Peripartum Bladder Management May-11

WACS Clinproc3.9

Attachments
Attachment 1 Attachment 2 Attachment 3 Bladder Diary Background Information References

Performance Indicators: Evaluation of compliance with guideline to be achieved through medical record audit annually by clinical Quality improvement Midwife WACS Review Date: Annually verified for currency or as changes occur, and reviewed every 3 years via Policy and Procedure working group coordinated by the Clinical and Quality improvement midwife. November 2009 Midwives and medical staff WACS Dr A Dennis Co-Director (Medical) Sue McBeath Co-Director (Nursing & Midwifery) Womens & Childrens Services

Stakeholders: Developed by:

Dr A Dennis Co-Director (Medical) Womens & Childrens Services

Sue McBeath Co-Director (Nursing & Midwifery) Womens & Childrens Services

Date: _________________________

Peripartum Bladder Management May-11

WACS Clinproc3.9

APPENDIX 1 BLADDER DIARY Womens Health Physiotherapy Launceston General Hospital Ph: 6348 7216

NAME: Date started:

UR No:

BLADDER DIARY
If you are unable to feel when your bladder is full and you are not getting an urge to empty your bladder, then it is important to make sure that you make yourself go to the toilet to empty your bladder every 3-4 hours. If you do get an urge to empty your bladder then go. Record each time you pass urine DAY and NIGHT Write down the AMOUNT of urine passed each time (using the Specipan collection unit provided white plastic) Tick if you felt an URGE TO GO or NO URGE FELT Write down what you were doing at the time of being wet eg: standing up, on the way to the toilet, coughing and sneezing. Urine OUT Time Amount Urge Passed to go Eg: 7am 300ml Fluid IN Time had drink 7.30am

No urge felt

Reason for being wet

Type of drink Tea

Amount (1cup = 250ml) 250ml

Peripartum Bladder Management May-11

WACS Clinproc3.9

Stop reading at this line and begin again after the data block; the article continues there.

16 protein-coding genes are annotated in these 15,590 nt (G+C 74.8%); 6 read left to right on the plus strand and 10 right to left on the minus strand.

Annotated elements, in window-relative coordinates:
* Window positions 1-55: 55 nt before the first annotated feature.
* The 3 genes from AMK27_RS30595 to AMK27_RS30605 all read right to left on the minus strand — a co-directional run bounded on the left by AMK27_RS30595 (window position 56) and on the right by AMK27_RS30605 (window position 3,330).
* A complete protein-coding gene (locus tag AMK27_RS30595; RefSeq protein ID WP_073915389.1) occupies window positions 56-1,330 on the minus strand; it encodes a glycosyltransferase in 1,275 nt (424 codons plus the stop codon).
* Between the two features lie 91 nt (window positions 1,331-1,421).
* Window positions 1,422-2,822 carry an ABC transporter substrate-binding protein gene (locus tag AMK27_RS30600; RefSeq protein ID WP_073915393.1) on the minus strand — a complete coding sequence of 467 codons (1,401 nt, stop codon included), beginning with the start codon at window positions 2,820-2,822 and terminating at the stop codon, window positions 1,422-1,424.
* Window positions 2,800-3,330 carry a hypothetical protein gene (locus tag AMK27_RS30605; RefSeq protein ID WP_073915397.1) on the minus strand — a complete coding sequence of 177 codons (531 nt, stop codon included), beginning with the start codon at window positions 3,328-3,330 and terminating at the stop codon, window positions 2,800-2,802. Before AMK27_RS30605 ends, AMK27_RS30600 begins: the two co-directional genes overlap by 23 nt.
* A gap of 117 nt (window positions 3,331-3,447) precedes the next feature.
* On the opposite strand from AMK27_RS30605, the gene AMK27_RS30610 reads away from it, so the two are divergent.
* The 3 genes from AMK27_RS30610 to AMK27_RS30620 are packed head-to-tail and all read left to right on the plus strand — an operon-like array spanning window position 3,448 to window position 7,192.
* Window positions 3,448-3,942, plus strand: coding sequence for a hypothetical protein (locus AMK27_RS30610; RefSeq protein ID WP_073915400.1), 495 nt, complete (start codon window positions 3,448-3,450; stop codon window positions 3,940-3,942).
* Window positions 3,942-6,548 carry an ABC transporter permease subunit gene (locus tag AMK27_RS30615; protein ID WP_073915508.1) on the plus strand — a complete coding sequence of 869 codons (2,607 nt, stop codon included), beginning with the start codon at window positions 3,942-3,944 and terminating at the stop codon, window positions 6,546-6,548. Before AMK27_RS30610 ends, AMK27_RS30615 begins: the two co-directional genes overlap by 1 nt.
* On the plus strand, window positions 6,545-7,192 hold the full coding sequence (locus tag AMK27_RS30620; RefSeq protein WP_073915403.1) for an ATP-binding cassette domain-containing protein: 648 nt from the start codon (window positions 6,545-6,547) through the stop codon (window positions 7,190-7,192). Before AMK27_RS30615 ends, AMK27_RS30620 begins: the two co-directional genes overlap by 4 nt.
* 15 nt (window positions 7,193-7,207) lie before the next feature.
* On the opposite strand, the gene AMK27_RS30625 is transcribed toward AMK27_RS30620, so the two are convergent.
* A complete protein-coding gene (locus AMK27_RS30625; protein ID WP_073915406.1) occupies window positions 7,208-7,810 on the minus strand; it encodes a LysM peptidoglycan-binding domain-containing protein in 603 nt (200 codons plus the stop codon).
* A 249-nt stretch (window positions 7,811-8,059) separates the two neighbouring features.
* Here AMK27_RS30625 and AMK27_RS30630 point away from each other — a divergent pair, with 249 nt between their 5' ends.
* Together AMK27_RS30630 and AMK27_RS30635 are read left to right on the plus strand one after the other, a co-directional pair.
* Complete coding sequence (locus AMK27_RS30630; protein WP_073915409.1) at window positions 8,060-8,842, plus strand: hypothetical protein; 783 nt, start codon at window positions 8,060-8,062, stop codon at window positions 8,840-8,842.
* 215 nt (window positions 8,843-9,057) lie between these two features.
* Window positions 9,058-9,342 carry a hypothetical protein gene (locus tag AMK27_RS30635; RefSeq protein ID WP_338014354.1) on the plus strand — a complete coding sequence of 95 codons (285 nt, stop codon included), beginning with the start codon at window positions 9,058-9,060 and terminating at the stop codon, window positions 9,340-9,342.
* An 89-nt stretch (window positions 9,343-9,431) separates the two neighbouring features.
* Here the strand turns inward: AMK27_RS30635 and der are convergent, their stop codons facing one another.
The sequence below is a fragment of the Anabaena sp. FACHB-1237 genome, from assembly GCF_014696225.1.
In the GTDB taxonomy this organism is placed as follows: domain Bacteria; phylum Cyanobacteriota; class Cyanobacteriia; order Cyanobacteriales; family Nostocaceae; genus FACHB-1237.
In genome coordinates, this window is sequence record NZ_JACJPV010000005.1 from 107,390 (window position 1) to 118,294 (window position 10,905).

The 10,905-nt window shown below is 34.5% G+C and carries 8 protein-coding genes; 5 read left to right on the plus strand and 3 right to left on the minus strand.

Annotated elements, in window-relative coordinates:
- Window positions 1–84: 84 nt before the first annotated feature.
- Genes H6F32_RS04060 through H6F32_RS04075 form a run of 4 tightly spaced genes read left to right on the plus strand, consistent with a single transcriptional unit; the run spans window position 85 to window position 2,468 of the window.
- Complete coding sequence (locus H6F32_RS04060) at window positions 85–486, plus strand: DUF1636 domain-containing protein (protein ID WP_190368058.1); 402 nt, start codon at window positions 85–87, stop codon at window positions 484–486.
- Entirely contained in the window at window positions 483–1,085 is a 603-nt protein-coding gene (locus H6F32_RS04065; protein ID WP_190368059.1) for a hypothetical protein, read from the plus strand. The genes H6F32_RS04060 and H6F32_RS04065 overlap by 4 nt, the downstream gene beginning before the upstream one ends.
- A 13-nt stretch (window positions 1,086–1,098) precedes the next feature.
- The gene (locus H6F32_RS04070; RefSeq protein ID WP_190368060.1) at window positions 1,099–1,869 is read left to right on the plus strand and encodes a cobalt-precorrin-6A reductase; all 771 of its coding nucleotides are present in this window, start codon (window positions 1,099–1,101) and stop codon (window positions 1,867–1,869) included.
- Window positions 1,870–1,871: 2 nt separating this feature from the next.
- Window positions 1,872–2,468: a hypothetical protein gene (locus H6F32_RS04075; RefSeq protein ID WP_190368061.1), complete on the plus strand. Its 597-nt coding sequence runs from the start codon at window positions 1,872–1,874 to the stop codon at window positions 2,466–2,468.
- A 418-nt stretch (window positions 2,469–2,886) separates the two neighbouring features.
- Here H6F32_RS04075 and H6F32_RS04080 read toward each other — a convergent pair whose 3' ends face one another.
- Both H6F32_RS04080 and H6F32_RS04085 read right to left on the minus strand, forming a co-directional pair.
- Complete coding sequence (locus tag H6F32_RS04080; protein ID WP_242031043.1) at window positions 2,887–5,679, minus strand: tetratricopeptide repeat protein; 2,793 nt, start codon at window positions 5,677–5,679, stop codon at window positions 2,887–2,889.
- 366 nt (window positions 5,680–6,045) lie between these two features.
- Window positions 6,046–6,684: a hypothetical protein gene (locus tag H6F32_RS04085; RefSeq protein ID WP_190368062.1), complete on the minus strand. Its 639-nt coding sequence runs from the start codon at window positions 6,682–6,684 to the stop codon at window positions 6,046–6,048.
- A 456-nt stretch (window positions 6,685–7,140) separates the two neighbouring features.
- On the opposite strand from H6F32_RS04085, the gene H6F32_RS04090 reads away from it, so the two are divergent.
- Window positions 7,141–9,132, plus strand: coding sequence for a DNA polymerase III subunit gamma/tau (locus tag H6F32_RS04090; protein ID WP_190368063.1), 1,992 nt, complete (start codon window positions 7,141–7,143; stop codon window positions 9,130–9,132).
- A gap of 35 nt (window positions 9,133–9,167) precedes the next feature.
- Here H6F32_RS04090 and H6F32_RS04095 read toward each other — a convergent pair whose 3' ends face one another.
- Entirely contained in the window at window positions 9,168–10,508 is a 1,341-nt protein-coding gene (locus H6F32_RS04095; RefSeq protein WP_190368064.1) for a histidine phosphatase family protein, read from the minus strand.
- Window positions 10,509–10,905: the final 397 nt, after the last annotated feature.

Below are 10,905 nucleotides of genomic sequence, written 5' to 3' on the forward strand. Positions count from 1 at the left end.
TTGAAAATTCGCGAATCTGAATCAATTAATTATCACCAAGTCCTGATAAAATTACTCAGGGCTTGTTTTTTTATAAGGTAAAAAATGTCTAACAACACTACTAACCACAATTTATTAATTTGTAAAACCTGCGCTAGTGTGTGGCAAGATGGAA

APPENDIX 2 BACKGROUND INFORMATION Postpartum Urinary Retention (PUR) There is currently no standardized definition of PUR. Suggested definitions include: absence of spontaneous micturition within six hours of vaginal birth. in the case of caesarean section it is defined as no spontaneous micturition within 6 hour after removal of an indwelling catheter. as sudden painful or painless inability to void over a 24 hour period. PUR may result due to: Hormones and contractile responses of the bladder Injured bladder innervation Overt Bladder Retention Inability to pass urine within 6 hours of delivery, requiring catheterisation to drain a volume above normal bladder capacity (normal 400 600ml in females). Women will often complain of pain and the desire to void, may have overflow incontinence mistaken as stress incontinence or maybe asymptomatic, particularly if an epidural was employed in labour. Covert Bladder Retention Failure of the bladder to empty at least 50% of normal capacity or a post void residual volume of 150ml. This woman will often have frequency and pass volumes of less than 150 ml. Assessing the Bladder Clinically preferred methods to estimated post void residual bladder volumes are palpation, catheterisation and ultrasound. Bladder palpation using a single hand abdominally may detect a bladder with 300ml or more. Catheterisation is associated with pain, haematuria, UTI Ultrasound (bladder scan) - ultrasound estimation of post void residual bladder volume (PVRBV) in the postpartum period is accurate and not invasive.